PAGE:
Consequently, we find that the trial court erred in granting preliminary injunction that effectively restrained the Regional Director, Regional Police Command, Region 7, from performing his statutory function. The writ of preliminary injunction issued on April 18, 1996, is contrary to law and thus void. Similarly, the lower court’s decision sustaining the City Mayor’s position suffers from the same legal infirmity.

WHEREFORE, the Court GRANTS the petition and SETS ASIDE the decision of the Regional Trial Court, Branch 20, Cebu City, dated July 12, 1996, in Civil Case No. CEB-18545. In lieu thereof, the Court renders judgment upholding the sole discretion of the Regional Director, Regional Police Command No. 7, to submit to the mayor of Cebu City a list of five (5) eligibles from which the mayor shall choose the chief of police. In case of the mayor’s refusal to make his choice within a given period due to disagreement as to the eligible nominees, the issue shall be submitted to the Regional Director, National Police Commission, whose decision shall be final.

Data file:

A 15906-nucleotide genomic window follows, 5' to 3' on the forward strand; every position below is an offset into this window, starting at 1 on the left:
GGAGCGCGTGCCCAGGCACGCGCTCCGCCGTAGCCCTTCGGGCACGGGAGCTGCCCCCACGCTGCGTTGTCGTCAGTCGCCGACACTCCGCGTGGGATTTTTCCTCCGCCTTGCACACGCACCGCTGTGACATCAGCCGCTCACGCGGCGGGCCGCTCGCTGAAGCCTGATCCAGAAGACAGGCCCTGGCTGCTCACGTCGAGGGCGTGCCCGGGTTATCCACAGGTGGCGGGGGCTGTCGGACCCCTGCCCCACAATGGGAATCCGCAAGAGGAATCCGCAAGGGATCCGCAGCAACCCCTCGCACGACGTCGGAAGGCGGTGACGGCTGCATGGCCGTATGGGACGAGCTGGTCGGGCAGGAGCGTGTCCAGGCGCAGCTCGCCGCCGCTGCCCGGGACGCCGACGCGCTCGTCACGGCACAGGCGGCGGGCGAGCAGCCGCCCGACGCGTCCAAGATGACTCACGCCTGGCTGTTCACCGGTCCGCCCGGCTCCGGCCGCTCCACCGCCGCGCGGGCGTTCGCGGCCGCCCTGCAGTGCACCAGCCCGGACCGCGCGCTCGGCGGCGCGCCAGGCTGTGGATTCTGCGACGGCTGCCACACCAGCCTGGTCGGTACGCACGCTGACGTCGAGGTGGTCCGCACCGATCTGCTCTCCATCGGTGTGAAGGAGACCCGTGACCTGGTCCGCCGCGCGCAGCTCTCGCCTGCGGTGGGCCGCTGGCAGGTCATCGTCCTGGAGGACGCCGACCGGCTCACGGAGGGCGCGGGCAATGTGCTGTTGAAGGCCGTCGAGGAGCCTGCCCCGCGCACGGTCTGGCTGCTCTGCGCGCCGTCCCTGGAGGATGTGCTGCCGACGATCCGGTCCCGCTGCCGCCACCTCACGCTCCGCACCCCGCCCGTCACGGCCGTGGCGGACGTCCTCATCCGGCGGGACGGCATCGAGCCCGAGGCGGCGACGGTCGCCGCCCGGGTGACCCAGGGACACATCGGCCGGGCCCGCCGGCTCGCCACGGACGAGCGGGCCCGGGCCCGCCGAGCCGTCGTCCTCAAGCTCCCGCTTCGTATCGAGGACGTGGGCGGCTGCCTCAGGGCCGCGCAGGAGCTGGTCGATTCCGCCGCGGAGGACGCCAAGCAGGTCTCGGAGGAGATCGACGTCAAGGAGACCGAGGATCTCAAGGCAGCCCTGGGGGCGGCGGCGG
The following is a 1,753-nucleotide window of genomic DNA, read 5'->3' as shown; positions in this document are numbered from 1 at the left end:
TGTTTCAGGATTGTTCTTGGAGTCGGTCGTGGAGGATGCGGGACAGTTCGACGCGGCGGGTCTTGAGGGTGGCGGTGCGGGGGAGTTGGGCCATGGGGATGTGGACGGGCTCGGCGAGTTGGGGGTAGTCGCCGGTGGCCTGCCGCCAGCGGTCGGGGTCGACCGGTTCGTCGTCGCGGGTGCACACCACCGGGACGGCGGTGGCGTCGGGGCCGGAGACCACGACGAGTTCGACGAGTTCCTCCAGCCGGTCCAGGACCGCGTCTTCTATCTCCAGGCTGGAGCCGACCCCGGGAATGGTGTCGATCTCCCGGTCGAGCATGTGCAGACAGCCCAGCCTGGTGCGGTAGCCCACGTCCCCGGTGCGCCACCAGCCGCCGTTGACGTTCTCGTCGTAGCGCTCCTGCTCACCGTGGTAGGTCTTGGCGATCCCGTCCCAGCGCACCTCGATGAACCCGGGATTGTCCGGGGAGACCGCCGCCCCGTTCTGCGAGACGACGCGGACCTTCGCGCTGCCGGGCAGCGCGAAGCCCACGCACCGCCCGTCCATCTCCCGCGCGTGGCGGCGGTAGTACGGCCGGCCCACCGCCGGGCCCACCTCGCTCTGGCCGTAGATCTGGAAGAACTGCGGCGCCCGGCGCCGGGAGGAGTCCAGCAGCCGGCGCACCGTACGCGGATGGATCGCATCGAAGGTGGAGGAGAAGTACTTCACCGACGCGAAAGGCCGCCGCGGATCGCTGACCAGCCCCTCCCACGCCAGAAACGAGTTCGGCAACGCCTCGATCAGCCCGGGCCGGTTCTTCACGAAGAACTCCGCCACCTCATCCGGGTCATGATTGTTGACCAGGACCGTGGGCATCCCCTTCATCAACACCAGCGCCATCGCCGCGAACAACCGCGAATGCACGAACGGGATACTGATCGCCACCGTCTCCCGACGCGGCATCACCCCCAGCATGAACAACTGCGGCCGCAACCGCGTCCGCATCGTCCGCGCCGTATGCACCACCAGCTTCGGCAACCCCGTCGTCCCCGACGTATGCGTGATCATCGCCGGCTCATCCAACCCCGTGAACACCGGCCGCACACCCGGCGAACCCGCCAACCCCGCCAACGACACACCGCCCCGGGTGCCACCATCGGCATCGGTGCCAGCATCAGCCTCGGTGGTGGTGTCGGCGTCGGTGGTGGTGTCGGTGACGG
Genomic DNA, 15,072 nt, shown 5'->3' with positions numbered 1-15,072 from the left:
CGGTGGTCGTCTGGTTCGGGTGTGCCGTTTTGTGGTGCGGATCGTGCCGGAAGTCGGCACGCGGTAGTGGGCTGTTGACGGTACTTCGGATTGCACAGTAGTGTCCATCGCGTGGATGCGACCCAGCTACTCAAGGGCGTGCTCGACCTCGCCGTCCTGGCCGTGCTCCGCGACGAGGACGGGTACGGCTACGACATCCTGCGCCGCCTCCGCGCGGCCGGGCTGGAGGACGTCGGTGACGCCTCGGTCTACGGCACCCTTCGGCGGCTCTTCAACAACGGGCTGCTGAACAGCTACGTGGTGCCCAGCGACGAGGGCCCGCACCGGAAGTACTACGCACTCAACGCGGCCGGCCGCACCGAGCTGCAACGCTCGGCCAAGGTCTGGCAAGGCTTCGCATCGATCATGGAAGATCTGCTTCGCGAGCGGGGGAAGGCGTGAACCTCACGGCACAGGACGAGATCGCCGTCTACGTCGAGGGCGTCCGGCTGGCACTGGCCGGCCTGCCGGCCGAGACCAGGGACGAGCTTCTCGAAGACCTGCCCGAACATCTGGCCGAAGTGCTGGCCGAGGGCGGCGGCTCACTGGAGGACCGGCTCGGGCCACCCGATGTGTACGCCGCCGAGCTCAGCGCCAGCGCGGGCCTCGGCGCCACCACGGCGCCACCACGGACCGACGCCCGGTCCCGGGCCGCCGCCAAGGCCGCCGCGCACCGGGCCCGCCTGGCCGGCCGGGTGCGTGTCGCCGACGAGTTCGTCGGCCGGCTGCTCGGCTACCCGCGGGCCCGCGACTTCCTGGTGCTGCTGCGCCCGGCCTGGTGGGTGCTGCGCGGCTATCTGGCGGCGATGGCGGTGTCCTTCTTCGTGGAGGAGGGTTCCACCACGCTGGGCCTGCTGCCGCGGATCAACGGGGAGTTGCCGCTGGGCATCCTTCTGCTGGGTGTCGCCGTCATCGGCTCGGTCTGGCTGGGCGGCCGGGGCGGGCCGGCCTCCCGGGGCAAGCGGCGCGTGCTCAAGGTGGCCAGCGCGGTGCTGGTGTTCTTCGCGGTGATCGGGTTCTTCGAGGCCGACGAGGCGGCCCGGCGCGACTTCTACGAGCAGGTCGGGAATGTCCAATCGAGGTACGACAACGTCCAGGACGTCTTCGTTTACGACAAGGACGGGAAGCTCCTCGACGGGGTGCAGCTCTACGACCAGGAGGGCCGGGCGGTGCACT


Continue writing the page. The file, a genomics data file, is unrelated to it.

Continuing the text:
No costs.

SO ORDERED.

Kapunan, and Ynares-Santiago, JJ., concur.
Davide, Jr., C.J., (Chairman), concurs but, like justice Puno on the ground of non-exhaustion of administrative remedies.
Puno, J., concurs but on the ground of non-exhaustion of administrative remedies.



[1] In Civil Case No. CEB-18545, dated July 12, 1996, Judge Ferdinand J. Marcos, presiding, Rollo, pp. 12-20.

[2] Rollo, pp. 22-29.

[3] Rollo, pp. 33-37, 38-44.

[4] Rollo, pp. 45-53.

[5] Rollo, pp. 12-20.

[6] Rollo, pp. 55-56.

[7] Rollo. p. 61.

[8] Petition filed on September 27, 1996, Rollo, pp. 4-10.

[9] Under Circular No. 2-90, dated March 9, 1990.

[10] Rollo, p. 77.

[11] Provided the National Police Commission has deputized him as representative of the Commission.

[12] Napolcom Resolution No. 92-36, dated October 15, 1992, cited in Rollo, p. 36.

[13] Napolcom Memorandum Circular No. 93-013, Section 6.